The White House Council of Economic Advisers has revealed a report on the amount of Internet users in the United States of America. The study is based on Census’ 2013 American Community Survey and the National Broadband Map and shows that a number of online users is constantly growing but still the country is the 16th all over the world.
The report indicates that whether a person can havedirect access to the Net depends on their geography and income. It's quite obvious that it's easier for urban residents to adopt the Internet than for residents of rural regions. Also, densely populated areas have more rates of adoption. To alter the situation, the Federal Communications Commission is diligently working to ensure the availability of broadband technology for all the US population. However, the things are changing when we have a closer glance at people's prosperity. People with higher income are likely to afford the Internet wherever they live.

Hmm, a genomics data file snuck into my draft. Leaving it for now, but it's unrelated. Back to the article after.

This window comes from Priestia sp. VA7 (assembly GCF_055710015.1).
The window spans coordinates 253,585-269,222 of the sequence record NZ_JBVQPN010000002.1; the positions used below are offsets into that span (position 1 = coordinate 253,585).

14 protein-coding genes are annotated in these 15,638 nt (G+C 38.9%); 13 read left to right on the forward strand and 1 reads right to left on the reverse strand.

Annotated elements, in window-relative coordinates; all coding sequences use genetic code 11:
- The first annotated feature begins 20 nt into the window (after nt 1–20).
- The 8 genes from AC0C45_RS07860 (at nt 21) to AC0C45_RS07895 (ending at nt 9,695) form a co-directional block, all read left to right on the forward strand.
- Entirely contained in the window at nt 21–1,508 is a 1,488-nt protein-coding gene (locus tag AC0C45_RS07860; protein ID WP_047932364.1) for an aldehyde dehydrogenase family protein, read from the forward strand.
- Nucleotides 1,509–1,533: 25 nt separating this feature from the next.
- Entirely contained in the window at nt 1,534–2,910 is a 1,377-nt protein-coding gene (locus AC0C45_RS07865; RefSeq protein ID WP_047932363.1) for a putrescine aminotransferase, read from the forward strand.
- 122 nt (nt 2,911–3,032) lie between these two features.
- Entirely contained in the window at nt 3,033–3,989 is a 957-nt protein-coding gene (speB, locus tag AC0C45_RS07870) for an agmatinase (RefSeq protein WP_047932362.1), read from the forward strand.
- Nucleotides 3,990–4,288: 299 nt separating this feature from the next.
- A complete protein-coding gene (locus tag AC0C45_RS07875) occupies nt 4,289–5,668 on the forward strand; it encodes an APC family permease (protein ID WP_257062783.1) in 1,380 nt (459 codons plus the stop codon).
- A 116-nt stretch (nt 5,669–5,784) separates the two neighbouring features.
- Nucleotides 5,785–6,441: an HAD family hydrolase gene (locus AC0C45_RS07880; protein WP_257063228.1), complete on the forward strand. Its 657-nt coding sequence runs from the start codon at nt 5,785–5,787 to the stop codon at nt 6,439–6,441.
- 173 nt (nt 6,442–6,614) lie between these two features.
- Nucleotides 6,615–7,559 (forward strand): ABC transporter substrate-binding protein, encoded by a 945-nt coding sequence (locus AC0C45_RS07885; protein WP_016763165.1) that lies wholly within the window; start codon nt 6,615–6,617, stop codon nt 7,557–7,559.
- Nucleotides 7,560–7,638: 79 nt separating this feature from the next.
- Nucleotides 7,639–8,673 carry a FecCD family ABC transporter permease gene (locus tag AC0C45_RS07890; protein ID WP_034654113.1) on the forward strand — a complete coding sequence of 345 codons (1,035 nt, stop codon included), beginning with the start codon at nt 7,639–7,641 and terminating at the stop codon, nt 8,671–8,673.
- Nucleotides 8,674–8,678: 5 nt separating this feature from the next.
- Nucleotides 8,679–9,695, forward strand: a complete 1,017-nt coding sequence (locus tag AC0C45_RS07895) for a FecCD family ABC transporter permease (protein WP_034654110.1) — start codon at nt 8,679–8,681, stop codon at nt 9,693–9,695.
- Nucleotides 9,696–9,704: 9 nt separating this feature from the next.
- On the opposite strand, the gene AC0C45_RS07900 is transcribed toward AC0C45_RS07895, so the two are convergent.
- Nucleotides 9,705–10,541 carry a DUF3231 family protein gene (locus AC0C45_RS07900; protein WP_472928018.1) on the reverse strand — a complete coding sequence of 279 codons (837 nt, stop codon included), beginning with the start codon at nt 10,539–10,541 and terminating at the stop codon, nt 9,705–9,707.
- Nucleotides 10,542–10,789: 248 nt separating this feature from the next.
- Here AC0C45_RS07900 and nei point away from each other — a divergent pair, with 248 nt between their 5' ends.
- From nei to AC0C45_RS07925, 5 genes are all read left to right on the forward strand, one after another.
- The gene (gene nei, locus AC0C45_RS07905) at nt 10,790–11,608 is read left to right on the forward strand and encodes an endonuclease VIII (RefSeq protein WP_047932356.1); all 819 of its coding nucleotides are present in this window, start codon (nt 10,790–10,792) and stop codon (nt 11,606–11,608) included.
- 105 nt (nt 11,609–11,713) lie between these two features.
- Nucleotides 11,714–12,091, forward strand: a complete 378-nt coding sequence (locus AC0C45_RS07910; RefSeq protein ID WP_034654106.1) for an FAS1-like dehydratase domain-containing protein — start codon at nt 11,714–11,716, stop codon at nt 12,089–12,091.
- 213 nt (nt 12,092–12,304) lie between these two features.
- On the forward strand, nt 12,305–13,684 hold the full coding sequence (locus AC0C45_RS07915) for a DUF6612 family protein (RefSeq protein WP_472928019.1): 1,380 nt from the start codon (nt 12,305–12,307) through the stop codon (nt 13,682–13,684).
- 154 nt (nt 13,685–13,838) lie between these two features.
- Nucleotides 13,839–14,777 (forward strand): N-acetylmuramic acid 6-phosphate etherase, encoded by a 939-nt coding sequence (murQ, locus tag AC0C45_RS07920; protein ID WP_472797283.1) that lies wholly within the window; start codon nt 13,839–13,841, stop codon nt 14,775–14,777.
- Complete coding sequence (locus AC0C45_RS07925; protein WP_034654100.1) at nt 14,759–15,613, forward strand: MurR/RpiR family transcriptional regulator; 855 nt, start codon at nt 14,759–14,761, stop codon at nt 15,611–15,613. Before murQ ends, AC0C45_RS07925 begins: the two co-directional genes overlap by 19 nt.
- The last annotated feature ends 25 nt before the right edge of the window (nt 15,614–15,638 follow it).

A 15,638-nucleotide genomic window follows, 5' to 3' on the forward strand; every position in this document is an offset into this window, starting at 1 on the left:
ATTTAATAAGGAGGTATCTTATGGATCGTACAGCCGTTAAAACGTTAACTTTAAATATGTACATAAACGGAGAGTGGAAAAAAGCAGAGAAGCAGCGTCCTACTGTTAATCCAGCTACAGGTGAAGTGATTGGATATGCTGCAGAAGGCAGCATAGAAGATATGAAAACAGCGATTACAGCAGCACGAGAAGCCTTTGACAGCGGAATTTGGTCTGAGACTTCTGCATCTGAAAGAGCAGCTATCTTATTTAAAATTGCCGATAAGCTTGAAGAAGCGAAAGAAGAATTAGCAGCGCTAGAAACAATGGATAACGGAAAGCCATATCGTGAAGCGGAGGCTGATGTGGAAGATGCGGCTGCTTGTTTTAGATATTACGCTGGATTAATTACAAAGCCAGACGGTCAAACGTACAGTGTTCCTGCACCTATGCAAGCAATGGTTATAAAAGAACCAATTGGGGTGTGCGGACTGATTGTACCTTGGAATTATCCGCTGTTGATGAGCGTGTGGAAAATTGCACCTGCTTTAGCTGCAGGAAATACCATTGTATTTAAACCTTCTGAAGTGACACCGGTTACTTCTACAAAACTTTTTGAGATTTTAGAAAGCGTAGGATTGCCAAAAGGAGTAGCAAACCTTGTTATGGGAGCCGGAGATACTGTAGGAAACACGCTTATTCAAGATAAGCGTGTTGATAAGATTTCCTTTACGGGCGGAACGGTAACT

Lee Rainie, the leader ofInternet, science and technology research at the Pew Research Center, stated: "When we first started doing our work in 2000, class distinctions were pretty pronounced, and people were actively talking about digital divides. Since then, adoption has occurred in every demographic group. But gaps remain. People who live in households with lower incomes and less education, those people are significantly less likely to be online".